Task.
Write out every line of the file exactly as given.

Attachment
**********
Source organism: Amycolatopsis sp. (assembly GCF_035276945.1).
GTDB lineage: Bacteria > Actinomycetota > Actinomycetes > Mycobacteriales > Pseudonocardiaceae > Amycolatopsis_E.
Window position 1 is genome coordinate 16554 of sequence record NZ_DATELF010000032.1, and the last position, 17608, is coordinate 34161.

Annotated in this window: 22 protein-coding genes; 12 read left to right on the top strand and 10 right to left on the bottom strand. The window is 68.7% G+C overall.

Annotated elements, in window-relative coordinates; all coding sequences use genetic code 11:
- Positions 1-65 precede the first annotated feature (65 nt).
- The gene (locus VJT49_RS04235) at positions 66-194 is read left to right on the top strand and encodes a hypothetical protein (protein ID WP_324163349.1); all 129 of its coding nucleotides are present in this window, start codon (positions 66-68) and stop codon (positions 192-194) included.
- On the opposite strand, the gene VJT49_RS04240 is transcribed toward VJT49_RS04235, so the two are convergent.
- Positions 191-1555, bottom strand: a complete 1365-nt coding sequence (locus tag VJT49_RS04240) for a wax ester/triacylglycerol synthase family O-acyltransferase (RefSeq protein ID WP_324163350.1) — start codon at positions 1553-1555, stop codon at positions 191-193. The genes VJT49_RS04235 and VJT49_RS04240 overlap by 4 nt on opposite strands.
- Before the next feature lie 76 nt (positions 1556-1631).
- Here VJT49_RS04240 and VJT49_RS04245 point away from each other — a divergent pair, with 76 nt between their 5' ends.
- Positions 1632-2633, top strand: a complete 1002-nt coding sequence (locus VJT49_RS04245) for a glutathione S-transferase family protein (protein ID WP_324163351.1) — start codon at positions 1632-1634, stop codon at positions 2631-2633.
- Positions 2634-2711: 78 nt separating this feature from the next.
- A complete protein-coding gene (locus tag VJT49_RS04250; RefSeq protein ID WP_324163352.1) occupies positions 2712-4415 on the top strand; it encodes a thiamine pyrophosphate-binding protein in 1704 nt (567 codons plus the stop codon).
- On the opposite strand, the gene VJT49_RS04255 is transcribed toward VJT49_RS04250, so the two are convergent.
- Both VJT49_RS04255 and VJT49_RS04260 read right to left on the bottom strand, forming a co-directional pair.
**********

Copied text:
Source organism: Amycolatopsis sp. (assembly GCF_035276945.1).
GTDB lineage: Bacteria > Actinomycetota > Actinomycetes > Mycobacteriales > Pseudonocardiaceae > Amycolatopsis_E.
Window position 1 is genome coordinate 16554 of sequence record NZ_DATELF010000032.1, and the last position, 17608, is coordinate 34161.

Annotated in this window: 22 protein-coding genes; 12 read left to right on the top strand and 10 right to left on the bottom strand. The window is 68.7% G+C overall.

Annotated elements, in window-relative coordinates; all coding sequences use genetic code 11:
- Positions 1-65 precede the first annotated feature (65 nt).
- The gene (locus VJT49_RS04235) at positions 66-194 is read left to right on the top strand and encodes a hypothetical protein (protein ID WP_324163349.1); all 129 of its coding nucleotides are present in this window, start codon (positions 66-68) and stop codon (positions 192-194) included.
- On the opposite strand, the gene VJT49_RS04240 is transcribed toward VJT49_RS04235, so the two are convergent.
- Positions 191-1555, bottom strand: a complete 1365-nt coding sequence (locus tag VJT49_RS04240) for a wax ester/triacylglycerol synthase family O-acyltransferase (RefSeq protein ID WP_324163350.1) — start codon at positions 1553-1555, stop codon at positions 191-193. The genes VJT49_RS04235 and VJT49_RS04240 overlap by 4 nt on opposite strands.
- Before the next feature lie 76 nt (positions 1556-1631).
- Here VJT49_RS04240 and VJT49_RS04245 point away from each other — a divergent pair, with 76 nt between their 5' ends.
- Positions 1632-2633, top strand: a complete 1002-nt coding sequence (locus VJT49_RS04245) for a glutathione S-transferase family protein (protein ID WP_324163351.1) — start codon at positions 1632-1634, stop codon at positions 2631-2633.
- Positions 2634-2711: 78 nt separating this feature from the next.
- A complete protein-coding gene (locus tag VJT49_RS04250; RefSeq protein ID WP_324163352.1) occupies positions 2712-4415 on the top strand; it encodes a thiamine pyrophosphate-binding protein in 1704 nt (567 codons plus the stop codon).
- On the opposite strand, the gene VJT49_RS04255 is transcribed toward VJT49_RS04250, so the two are convergent.
- Both VJT49_RS04255 and VJT49_RS04260 read right to left on the bottom strand, forming a co-directional pair.